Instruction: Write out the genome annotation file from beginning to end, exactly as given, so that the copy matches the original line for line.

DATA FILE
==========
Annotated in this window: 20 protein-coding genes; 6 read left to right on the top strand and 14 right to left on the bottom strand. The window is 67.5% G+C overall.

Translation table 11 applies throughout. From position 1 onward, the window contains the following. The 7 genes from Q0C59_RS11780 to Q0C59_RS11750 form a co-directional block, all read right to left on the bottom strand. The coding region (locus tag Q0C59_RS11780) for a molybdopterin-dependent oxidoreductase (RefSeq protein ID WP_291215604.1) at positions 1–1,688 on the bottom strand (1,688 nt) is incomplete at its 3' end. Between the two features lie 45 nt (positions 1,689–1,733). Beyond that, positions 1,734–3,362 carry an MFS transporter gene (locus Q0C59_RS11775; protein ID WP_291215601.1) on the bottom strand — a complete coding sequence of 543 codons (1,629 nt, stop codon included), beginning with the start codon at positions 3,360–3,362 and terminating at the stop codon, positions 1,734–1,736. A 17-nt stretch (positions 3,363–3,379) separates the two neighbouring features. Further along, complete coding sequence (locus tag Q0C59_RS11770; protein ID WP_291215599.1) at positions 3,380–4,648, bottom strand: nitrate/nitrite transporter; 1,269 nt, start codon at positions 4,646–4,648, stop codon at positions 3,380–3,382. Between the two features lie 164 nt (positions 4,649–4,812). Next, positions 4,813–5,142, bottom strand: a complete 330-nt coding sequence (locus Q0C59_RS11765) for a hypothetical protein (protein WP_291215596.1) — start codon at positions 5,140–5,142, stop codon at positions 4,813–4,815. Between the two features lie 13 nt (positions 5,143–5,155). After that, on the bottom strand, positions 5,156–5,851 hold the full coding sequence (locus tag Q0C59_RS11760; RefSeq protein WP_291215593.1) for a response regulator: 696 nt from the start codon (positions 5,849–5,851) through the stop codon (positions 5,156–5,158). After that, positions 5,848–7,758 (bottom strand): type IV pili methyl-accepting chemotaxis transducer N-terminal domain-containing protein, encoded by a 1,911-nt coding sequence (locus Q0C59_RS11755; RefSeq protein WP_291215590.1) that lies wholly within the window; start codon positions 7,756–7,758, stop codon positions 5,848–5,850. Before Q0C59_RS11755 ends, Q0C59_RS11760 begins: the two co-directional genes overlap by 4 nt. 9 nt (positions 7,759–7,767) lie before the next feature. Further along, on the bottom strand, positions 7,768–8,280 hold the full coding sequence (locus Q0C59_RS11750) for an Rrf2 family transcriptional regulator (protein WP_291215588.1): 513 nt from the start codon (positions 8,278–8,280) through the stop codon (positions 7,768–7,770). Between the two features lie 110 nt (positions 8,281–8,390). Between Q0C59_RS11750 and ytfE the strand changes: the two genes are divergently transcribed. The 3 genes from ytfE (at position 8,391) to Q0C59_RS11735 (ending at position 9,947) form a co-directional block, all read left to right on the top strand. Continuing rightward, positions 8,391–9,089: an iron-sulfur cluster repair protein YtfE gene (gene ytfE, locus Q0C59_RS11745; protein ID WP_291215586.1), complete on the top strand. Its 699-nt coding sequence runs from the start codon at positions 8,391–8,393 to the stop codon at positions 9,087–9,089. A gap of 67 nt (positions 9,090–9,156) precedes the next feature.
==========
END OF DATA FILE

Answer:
Annotated in this window: 20 protein-coding genes; 6 read left to right on the top strand and 14 right to left on the bottom strand. The window is 67.5% G+C overall.

Translation table 11 applies throughout. From position 1 onward, the window contains the following. The 7 genes from Q0C59_RS11780 to Q0C59_RS11750 form a co-directional block, all read right to left on the bottom strand. The coding region (locus tag Q0C59_RS11780) for a molybdopterin-dependent oxidoreductase (RefSeq protein ID WP_291215604.1) at positions 1–1,688 on the bottom strand (1,688 nt) is incomplete at its 3' end. Between the two features lie 45 nt (positions 1,689–1,733). Beyond that, positions 1,734–3,362 carry an MFS transporter gene (locus Q0C59_RS11775; protein ID WP_291215601.1) on the bottom strand — a complete coding sequence of 543 codons (1,629 nt, stop codon included), beginning with the start codon at positions 3,360–3,362 and terminating at the stop codon, positions 1,734–1,736. A 17-nt stretch (positions 3,363–3,379) separates the two neighbouring features. Further along, complete coding sequence (locus tag Q0C59_RS11770; protein ID WP_291215599.1) at positions 3,380–4,648, bottom strand: nitrate/nitrite transporter; 1,269 nt, start codon at positions 4,646–4,648, stop codon at positions 3,380–3,382. Between the two features lie 164 nt (positions 4,649–4,812). Next, positions 4,813–5,142, bottom strand: a complete 330-nt coding sequence (locus Q0C59_RS11765) for a hypothetical protein (protein WP_291215596.1) — start codon at positions 5,140–5,142, stop codon at positions 4,813–4,815. Between the two features lie 13 nt (positions 5,143–5,155). After that, on the bottom strand, positions 5,156–5,851 hold the full coding sequence (locus tag Q0C59_RS11760; RefSeq protein WP_291215593.1) for a response regulator: 696 nt from the start codon (positions 5,849–5,851) through the stop codon (positions 5,156–5,158). After that, positions 5,848–7,758 (bottom strand): type IV pili methyl-accepting chemotaxis transducer N-terminal domain-containing protein, encoded by a 1,911-nt coding sequence (locus Q0C59_RS11755; RefSeq protein WP_291215590.1) that lies wholly within the window; start codon positions 7,756–7,758, stop codon positions 5,848–5,850. Before Q0C59_RS11755 ends, Q0C59_RS11760 begins: the two co-directional genes overlap by 4 nt. 9 nt (positions 7,759–7,767) lie before the next feature. Further along, on the bottom strand, positions 7,768–8,280 hold the full coding sequence (locus Q0C59_RS11750) for an Rrf2 family transcriptional regulator (protein WP_291215588.1): 513 nt from the start codon (positions 8,278–8,280) through the stop codon (positions 7,768–7,770). Between the two features lie 110 nt (positions 8,281–8,390). Between Q0C59_RS11750 and ytfE the strand changes: the two genes are divergently transcribed. The 3 genes from ytfE (at position 8,391) to Q0C59_RS11735 (ending at position 9,947) form a co-directional block, all read left to right on the top strand. Continuing rightward, positions 8,391–9,089: an iron-sulfur cluster repair protein YtfE gene (gene ytfE, locus Q0C59_RS11745; protein ID WP_291215586.1), complete on the top strand. Its 699-nt coding sequence runs from the start codon at positions 8,391–8,393 to the stop codon at positions 9,087–9,089. A gap of 67 nt (positions 9,090–9,156) precedes the next feature.